What Is A Bump Ball In Cricket? – With Examples!

When you’re sitting in a cricket crowd, or just watching on TV, it can often be hard to tell whether a batsman has hit the ball directly to a fielder or whether it has bounced first. I’ve lost count of the number of times that a batsman has absolutely smashed a shot to a fielder and a huge section of the crowd has started to celebrate, thinking that the batsman is out. The celebration quickly dies down when the crowd realises that no one on the fielding team is celebrating with them, and it becomes clear that the ball must have bounced beforehand.

When something like this happens, the commentators may start talking about it being a ‘bump ball’. To a lot of cricket spectators, the meaning of this phrase isn’t immediately obvious, so I thought I’d write a quick post that will explain it in a way that everyone can understand. If you continue reading this post you’ll learn what a bump ball is, and I’ll also answer a couple of other relevant questions. I hope you enjoy!

So, what is a bump ball in cricket?

A ‘bump ball’ is the term describing what happens when a batsman hits the ball directly into the ground and the ball is then caught by a fielder. In these situations, the ball hits the ground very fast, so it will appear to spectators that the batsman hit the ball straight to the fielder without it touching the floor.

This diagram shows how bump balls usually occur. The ball hits the ground so quickly that it is very hard for spectators, players and umpires to spot

Obviously, if the ball is hit directly to the fielder without bouncing, the batsman will be given out by the umpire. However, if the ball is a bump ball (meaning it touched the ground after it left the bat and before the fielder caught it), this means the batsman will need to be given not out. Because of how quickly and briefly the ball makes contact with the ground, it can often be very difficult for spectators, players and umpires to know whether a ball is a bump ball or if it really has been hit straight to a fielder. Umpires will usually have a gut feeling as to whether the batsman is out or not, and then the bowling side/batsmen can choose to challenge this via video replay if they wish. Decisions involving the possibility of bump balls often end up being decided by the 3rd umpire using slow motion replays.

When Do Bump Balls Usually Occur?

In my time watching cricket, I have seen bump balls occur the most when a bowler bowls a very full ball at a batsman – such as a yorker. If you don’t know what a yorker is, it’s basically a delivery that lands very close to the batsman’s feet (read more about it here). So, to stop the ball from hitting the stumps the batsman will often have to jam their bat down on to the ball. When they do this, sometimes the ball will travel into the ground very quickly and pop up in the air to be caught by a fielder standing close to the bat. If this happens fast enough, the bowler will start to appeal – and thus, the debate over whether it was a bump ball will begin.

What Is A Bump Catch?

If you’ve read this far, you should now understand that the term ‘bump ball’ is used to describe the process of batsman hitting the ball quickly into the ground and then the ball popping up towards a fielder. However, cricket wouldn’t be the sport that it is if it didn’t throw another slightly confusing term in the mix – and that’s where the term ‘bump catch’ comes in. Some people assume that bump ball and bump catch just mean the same thing – but this isn’t true!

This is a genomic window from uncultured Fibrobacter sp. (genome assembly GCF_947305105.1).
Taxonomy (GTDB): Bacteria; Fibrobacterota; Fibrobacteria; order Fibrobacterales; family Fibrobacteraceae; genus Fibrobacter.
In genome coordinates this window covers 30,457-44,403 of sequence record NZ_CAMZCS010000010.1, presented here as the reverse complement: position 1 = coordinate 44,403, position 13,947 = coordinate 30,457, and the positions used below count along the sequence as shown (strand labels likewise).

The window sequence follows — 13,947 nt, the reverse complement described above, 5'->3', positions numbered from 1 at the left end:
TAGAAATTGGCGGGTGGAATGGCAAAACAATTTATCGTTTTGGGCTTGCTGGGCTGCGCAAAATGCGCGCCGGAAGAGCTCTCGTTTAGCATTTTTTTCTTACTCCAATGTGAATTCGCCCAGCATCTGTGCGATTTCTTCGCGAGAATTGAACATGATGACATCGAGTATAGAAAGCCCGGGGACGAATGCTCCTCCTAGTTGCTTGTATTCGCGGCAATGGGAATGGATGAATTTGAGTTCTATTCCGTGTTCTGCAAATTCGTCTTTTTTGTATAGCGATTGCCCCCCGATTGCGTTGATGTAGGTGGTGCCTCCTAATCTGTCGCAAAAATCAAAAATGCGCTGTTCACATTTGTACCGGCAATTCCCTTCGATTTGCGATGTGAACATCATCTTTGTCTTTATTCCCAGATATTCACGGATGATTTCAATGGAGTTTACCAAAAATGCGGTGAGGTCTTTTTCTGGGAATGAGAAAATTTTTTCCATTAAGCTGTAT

The term ‘bump catch’ describes what happens when a fielder is diving forwards to take a catch and the ball bounces fractionally in front of their hands. In situations like this, it often looks like the ball is hitting the ground and being caught by the fielder at exactly the same time, so it’s very hard to determine whether the fielder caught the ball cleanly or not. If you’ve been watching cricket for a while, you’ll probably have seen a bump catch, because they seem to happen quite regularly!

Bump catches occur when the ball bounces just before reaching a fielder’s fingers. It is very hard for players and the umpires to tell whether these catches have been taken cleanly or not

When a catch like this is taken, the fielder will let the umpire know whether they think they caught the ball cleanly or not. The umpire will then refer the decision to the 3rd umpire in order to check whether the catch was completed. Even with the aid of video replay, it can be incredibly hard to tell whether a catch was clean or whether what you’re actually looking at is a bump catch. Therefore, the decision of the on-field umpire is vital. If the on-field umpire thinks the catch was taken cleanly, the 3rd umpire will only be looking for solid, irrefutable evidence that the ball hit the ground prior to being caught. If they can’t be sure either way, they will stick with the on-field decision. If the on-field umpire doesn’t think the catch was taken, then the video umpire is looking for cast iron proof that the ball did not touch the ground prior to being caught. Again, if there is any doubt, the 3rd umpire will stick with the on-field decision.


I hope this post has helped you to understand another one of cricket’s most confusing terms! I have answered a lot of questions like this here on the blog, so if you’re looking for similar information about more cricketing words and phrases – have a look at my general cricket questions page!

I also have plenty of technical tips that will help you to play the game better, so head over to the batting, bowling and fielding tips pages if you want to dive in to some of those!

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